Recent posts by Martin Rye, Dave Chenault, Mike Clelland, and Jaakko Heikka on the state and future of “lightweight” and “ultralight” backpacking have given me the motivation — and a good opportunity — to dust off two related posts that I first drafted six months ago but that never went live. This is the first.
When I wrote the text for The Ultimate Hiker’s Gear Guide in Spring/Summer 2011, I very intentionally refrained from describing it as a “lightweight backpacking” book and describing myself as a “lightweight backpacker.” I wiped these labels — along with their “ultralight” (UL), “super ultralight” (SUL) and “extreme-ultralight” (XUL) variations — from my guided trips and slideshows & clinics as well.
Why? Quite simply, they are ineffective and off-putting labels, due to their semantics and history:
1. I’m defined by why I “go,” not by my “lite” pack.
The LW/UL/SUL/XUL labels exclusively reference gear and supplies, as if they are the only things that matter. This focus is misguided: gear and supplies are means, not ends. As Ray Jardine wrote in Beyond Backpacking, “More important is our presence in the wilds: how we carry ourselves, how softly we move upon the landscape, how aware we are of the patterns of life around us and how we interact with them. I and many others both present and past refer to it as the Connection.”
I first realized the value of a lightweight load — and the liability of a heavy one — as I was plodding towards the summit of Georgia’s Springer Mountain to begin my Appalachian Trail thru-hike in 2002. My motivation to shed ballast was completely unrelated to the arbitrary 15-, 10-, 5-, and 3-pound thresholds that have come to define LW, UL, SUL, and XUL. Rather, I was motivated to experience the Connection that this hiking-inspired undertaking would afford.
2. My success is more dependent on what I carry between my ears than what I carry on my back.
Again, the LW/UL/SUL/XUL labels give undue attention to gear and supplies, since in practice my skills are much more critical to my success or failure. This is especially true when carrying a stripped-down kit, which leaves me little room for human error.
Some skills are general, e.g. how to navigate, how to care for feet, how to plan a food menu, etc. Other skills relate to specific products: how to pitch a tarp, how to cook with an alcohol stove, how to purify water, etc. Without these and other skills, I couldn’t even safely depart from the trailhead, even with the perfect LW/UL/SUL/XUL kit. So why are we using labels that patronize a relatively unimportant component in backpacking mastery?
3. If the goal is to be “lightweight,” isn’t UL, SUL, or XUL even better?
Sometimes, perhaps, but usually not, which is a counter-intuitive lesson for backpackers who get caught up in weight-driven pissing matches, online and/or on the trail. As I and many others have discovered, there is such thing as “stupid light,” whereby one’s safety, comfort, and trip objectives can be compromised by:
- Not carrying gear and supplies that are necessary given the conditions, and/or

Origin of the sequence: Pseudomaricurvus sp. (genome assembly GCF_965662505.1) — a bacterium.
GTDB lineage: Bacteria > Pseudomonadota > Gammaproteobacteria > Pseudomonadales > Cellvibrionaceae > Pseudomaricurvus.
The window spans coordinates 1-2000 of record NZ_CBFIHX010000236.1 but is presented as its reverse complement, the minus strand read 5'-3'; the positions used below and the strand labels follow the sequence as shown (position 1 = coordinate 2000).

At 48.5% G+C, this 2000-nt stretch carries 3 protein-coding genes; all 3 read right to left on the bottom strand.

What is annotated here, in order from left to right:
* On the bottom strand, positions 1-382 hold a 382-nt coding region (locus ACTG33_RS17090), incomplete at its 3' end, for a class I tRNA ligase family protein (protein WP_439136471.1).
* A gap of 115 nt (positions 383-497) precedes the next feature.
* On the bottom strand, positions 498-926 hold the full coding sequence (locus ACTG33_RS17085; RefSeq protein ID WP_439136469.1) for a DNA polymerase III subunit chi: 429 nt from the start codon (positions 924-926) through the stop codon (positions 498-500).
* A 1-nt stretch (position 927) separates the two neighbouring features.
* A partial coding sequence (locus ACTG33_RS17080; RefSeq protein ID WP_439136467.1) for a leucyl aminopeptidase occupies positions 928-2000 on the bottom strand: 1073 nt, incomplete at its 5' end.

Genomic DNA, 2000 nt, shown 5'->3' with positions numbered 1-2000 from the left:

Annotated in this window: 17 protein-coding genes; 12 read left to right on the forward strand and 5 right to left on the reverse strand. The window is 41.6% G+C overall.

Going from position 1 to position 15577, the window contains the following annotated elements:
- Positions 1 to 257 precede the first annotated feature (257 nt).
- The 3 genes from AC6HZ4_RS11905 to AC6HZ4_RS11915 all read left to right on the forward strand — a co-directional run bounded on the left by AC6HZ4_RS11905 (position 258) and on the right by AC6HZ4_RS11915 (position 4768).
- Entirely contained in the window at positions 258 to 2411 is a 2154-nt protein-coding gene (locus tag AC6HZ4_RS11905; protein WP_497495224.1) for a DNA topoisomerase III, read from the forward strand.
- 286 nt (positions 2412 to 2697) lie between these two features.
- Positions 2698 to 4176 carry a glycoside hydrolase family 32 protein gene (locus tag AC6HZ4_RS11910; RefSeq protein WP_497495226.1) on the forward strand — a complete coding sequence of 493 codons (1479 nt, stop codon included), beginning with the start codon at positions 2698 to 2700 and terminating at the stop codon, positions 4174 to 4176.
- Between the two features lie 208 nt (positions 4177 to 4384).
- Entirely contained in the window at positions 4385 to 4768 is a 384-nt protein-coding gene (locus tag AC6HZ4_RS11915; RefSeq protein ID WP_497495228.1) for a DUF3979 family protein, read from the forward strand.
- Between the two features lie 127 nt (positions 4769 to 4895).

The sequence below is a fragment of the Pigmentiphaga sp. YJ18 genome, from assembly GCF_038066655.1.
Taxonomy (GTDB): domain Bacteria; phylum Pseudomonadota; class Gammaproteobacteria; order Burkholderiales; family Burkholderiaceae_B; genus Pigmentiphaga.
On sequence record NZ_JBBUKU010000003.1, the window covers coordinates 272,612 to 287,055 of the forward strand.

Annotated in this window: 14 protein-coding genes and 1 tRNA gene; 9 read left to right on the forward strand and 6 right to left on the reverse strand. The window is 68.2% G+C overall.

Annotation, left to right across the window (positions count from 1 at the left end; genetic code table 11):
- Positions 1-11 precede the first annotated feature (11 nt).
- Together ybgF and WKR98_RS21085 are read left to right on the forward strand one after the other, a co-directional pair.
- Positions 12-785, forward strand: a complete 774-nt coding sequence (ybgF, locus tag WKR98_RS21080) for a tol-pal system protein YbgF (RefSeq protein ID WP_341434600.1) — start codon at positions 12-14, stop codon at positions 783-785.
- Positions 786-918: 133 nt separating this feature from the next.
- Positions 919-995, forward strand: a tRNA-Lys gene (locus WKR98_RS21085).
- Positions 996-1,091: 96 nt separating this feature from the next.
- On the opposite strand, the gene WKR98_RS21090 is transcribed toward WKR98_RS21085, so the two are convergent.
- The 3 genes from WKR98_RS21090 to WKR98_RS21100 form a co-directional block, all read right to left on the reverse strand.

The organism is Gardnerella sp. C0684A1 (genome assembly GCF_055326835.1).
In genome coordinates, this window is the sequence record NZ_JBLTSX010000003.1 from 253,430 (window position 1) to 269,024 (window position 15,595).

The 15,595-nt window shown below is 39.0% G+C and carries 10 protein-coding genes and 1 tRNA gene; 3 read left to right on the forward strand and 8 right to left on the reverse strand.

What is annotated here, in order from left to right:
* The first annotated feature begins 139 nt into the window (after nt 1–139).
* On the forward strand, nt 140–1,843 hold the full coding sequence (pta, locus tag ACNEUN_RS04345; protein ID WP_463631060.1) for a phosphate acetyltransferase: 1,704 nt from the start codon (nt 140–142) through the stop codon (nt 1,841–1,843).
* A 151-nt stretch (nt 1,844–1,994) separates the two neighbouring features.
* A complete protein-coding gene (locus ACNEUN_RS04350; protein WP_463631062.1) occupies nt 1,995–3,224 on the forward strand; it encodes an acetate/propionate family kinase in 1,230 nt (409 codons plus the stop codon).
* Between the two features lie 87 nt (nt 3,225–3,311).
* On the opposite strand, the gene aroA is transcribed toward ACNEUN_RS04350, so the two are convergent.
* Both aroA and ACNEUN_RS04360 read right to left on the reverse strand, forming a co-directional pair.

- Carrying gear and supplies that are too light, i.e. insufficient functionality, durability, reliability, ease of use, versatility, or time efficiency.
4. “Lightweight” versus “heavy” is a false choice.
Backpackers should not be categorized by their pack weight, but by their objectives. Some backpackers are hiking-inspired (e.g. thru-hikers) and others are camping-inspired (e.g. NOLS groups); most backpackers are in between these two extremes. Every backpacker should have gear, supplies, and skills that are appropriate for their objectives, as well as for the conditions they will likely encounter. Loads should not be based on arbitrary base-weight thresholds and/or gear lists that do not account for local conditions.
Hiking-inspired backpackers must pack light (up to the boundary of “stupid light”) and travel efficiently, period, assuming they actually hope to enjoy their trip. Camping-inspired backpackers are free to carry the proverbial kitchen sink without consequence — they have no intention of hiking far with it, or of necessarily enjoying the hiking they do. Hiking-inspired backpackers cannot expect good results with camping-centric kits, and vice-versa — the tradeoffs of these differing styles is irrefutable.
5. To a first-time or beginner backpacker, or even to an intermediate, “lightweight” is intimidating.
Backpackers pack their fears. If they fear being hungry or thirsty, they pack extra food and water. If they fear being cold, they pack extra clothes and an overkill sleeping bag. If they fear being stuck at 14,000 feet in a blizzard, they pack a 4-season shelter, even if they are backpacking in Florida in July.
First-time and beginner backpackers, and even many intermediate backpackers, lack the personal experience to dismiss unfounded “what if” and “just in case” scenarios such as these. And therefore advice to adopt a “lightweight” approach is typically greeted with a resounding, “No way.” The LW/UL/SUL/XUL labels are too easily interpreted as: “not enough,” “not safe,” “not comfortable,” and “not fun.” It’s time for a re-brand.
6. Really? The marketing department thinks that [pack, sleeping bag, rain jacket, etc.] is “lightweight”?
Every backpacking product nowadays seems to be “lightweight” or lighter. The looseness with which these labels are applied reminds me of “breathability,” another term that was bastardized by marketing departments that didn’t know any better, or that didn’t care. In both cases, consumers lose: manufacturers and retailers fail to properly educate them on the optimal applications and important limitations of their gear and supplies. In the long term, that’s bad for the industry and for backpacking.